In Abreu et al v. Fairway Market LLC et al, 17-cv-9532, 2018 WL 3579107 (S.D.N.Y. July 24, 2018), the court granted defendants’ motion to compel arbitration of plaintiffs’ employment discrimination claims under the Federal Arbitration Act, 9 U.S.C. § 1 et seq.
In this case, plaintiffs alleged “that Fairway Market and its employees discriminated and retaliated against them on the basis of their Hispanic heritage and their requests for medically-necessary accommodations, and retaliated against them for reporting unsafe conditions.”
In granting the motion, the court explained:
Each of the Plaintiffs’ Arbitration Agreements provides for the arbitration of claims “based on statutorily prohibited sexual harassment or discrimination under any federal, state, or local law, including but not limited to, … the Human Rights laws of the State or City of New York.” Dkt. 8 Exs. 2-4, 6, 8; Dkt. 35 Exs. A, B. Plaintiffs appear to concede that the arbitration clauses apply on their face, Dkt. 29 at 1, but contend that the clauses are invalid because they are unconscionable or were signed under duress. Dkt. 29 at 13-16. Neither of these arguments is persuasive.
Plaintiffs contend that the Arbitration Agreements are unconscionable because they were provided to them along with a stack of other papers, without explanation of their meaning. Dkt. 29 at 13. But it is well established “that a ‘contractor must stand by the words of his contract; and, if he [does] not read what he signs, he alone is responsible for his omission.’ ” Butvin v. DoubleClick, Inc., No. 99-CV-4727 (JFK), 2001 WL 228121, at *8 n.13 (S.D.N.Y. Mar. 7, 2001), aff’d, 22 F. App’x 57 (2d Cir. 2001) (quoting Upton v. Tribilcock, 91 U.S. 45, 50 (1875)). None of the Plaintiffs disputes that he or she signed the Arbitration Agreement, and each employee’s subjective knowledge as to the meaning of the agreement to arbitrate is irrelevant. See Hart v. Canadian Imperial Bank of Commerce, 43 F. Supp. 2d 395, 400–01 (S.D.N.Y. 1999) (“[A]bsent a showing of fraud or other unlawful behavior, ‘plaintiff’s subjective knowledge of the scope of the arbitration clause is irrelevant and he is presumed to have agreed to all the terms of the contract.’ ” (quoting Rice v. Brown Bros. Harriman & Co., No. 96-CV-6326 (MBM), 1997 WL 129396, at *4 (S.D.N.Y. Mar. 21, 1997))). Nor is Plaintiffs’ purported lack of facility with English a basis to invalidate an otherwise valid contract. See Victorio v. Sammy’s Fishbox Realty Co., No. 14-CV-8678 (CM), 2015 WL 2152703, at *11 (S.D.N.Y. May 6, 2015); Maines Paper & Food Serv., Inc. v. Adel, 681 N.Y.S.2d 390, 391 (3d Dep’t 1998).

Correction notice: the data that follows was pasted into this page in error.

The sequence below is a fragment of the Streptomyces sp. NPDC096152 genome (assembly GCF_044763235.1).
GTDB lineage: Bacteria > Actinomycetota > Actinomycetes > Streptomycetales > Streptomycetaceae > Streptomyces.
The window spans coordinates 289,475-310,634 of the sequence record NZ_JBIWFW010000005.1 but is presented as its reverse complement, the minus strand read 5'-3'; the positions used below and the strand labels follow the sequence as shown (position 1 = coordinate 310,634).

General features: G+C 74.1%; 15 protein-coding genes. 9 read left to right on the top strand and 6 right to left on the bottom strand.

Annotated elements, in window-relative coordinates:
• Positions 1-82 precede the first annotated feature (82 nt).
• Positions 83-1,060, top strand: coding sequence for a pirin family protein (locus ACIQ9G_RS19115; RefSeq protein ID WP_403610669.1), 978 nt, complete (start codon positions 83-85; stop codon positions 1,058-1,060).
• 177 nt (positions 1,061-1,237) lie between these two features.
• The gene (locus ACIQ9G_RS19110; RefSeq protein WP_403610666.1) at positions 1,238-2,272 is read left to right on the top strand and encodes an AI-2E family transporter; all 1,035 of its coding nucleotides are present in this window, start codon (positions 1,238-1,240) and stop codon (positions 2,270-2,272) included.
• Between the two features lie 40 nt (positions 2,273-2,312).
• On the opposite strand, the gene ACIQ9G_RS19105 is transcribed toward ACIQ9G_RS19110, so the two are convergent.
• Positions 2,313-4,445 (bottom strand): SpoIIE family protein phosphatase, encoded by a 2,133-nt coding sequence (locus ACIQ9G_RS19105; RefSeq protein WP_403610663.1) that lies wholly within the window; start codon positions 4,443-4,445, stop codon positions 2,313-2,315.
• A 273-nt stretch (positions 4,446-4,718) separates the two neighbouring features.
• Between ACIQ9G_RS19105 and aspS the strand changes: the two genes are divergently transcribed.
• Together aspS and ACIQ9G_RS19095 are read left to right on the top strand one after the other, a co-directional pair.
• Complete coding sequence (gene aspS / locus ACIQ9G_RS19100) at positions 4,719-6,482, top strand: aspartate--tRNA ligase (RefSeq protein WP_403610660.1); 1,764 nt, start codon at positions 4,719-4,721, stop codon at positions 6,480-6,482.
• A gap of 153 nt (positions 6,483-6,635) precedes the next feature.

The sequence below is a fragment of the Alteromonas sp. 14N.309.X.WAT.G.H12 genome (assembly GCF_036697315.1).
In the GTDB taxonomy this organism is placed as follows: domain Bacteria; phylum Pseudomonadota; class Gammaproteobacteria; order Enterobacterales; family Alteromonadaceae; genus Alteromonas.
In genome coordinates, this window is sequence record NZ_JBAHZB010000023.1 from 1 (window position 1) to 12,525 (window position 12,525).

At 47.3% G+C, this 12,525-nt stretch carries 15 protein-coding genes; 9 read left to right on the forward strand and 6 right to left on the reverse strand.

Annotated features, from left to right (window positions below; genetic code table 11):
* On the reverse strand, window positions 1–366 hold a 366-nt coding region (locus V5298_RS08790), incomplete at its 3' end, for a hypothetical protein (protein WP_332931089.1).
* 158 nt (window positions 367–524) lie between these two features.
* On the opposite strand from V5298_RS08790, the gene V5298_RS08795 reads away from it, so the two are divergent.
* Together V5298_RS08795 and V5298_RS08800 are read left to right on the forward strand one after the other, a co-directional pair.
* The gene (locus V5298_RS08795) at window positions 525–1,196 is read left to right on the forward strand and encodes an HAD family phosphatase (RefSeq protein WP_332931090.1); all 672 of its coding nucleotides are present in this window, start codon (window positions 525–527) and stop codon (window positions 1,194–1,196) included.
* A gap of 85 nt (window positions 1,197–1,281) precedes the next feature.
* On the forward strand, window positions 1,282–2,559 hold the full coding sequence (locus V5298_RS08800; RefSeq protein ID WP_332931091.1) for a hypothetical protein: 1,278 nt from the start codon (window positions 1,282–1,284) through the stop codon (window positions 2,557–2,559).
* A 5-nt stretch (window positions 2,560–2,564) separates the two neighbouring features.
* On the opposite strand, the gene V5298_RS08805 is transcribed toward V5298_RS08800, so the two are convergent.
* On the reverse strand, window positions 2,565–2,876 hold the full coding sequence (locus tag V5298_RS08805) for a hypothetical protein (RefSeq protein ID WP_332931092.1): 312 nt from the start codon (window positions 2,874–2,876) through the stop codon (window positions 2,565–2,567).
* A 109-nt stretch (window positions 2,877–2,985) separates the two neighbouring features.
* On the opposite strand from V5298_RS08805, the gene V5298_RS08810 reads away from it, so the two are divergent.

Alternatively, Plaintiffs contend that because signing the Arbitration Agreements was a condition of their employment, the agreements were made under economic duress and are therefore voidable. Dkt. 29 at 14-16. Economic duress, under New York law, requires: “(1) a threat, (2) which was unlawfully made, and (3) caused involuntary acceptance of contract terms, (4) because the circumstances permitted no other alternative.” Kamerman v. Steinberg, 891 F.2d 424, 431 (2d Cir. 1989) (quoting Gulf & W. Corp. v. Craftique Prods., Inc., 523 F. Supp. 603, 610 (S.D.N.Y. 1981)). Courts have held repeatedly that requiring an employee to sign an arbitration clause as a condition of employment does not constitute economic duress, despite the imbalance in bargaining power. See, e.g., Gilmer v. Interstate/Johnson Lane Corp., 500 U.S. 20, 33 (1991); Williams v. Parkell Prods., Inc., 91 F. App’x 707, 708-09 (2d Cir. 2003). Additionally, economic duress is a defense to contract enforceability only if the party repudiates the agreement in a timely manner. VKK Corp. v. NFL, 244 F.3d 114, 123 (2d Cir. 2001) (a party under duress who “intentionally accept[s] benefits under the contract” by “acting upon it, performing under it, or affirmatively acknowledging it” cannot later repudiate the contract (quoting In re Boston Shipyard Corp., 886 F.2d 451, 455 (1st Cir. 1989))); Sci. Holding Co. v. Plessey, Inc., 510 F.2d 15, 23 (2d Cir. 1974) (duress waived because the party failed to repudiate in a timely manner). Each of the Plaintiffs continued his or her employment for years after signing the Arbitration Agreements thereby “intentionally accepting” the “benefits” of that contract. VKK Corp., 244 F.3d at 123; see Dkt. 8 Exs. 2-4. 6. 9, 10; Dkt. 35 Exs. A, B.
*3 In sum, the arbitration clause applies to the claims in this action and is enforceable. Accordingly, the motion to compel arbitration is granted.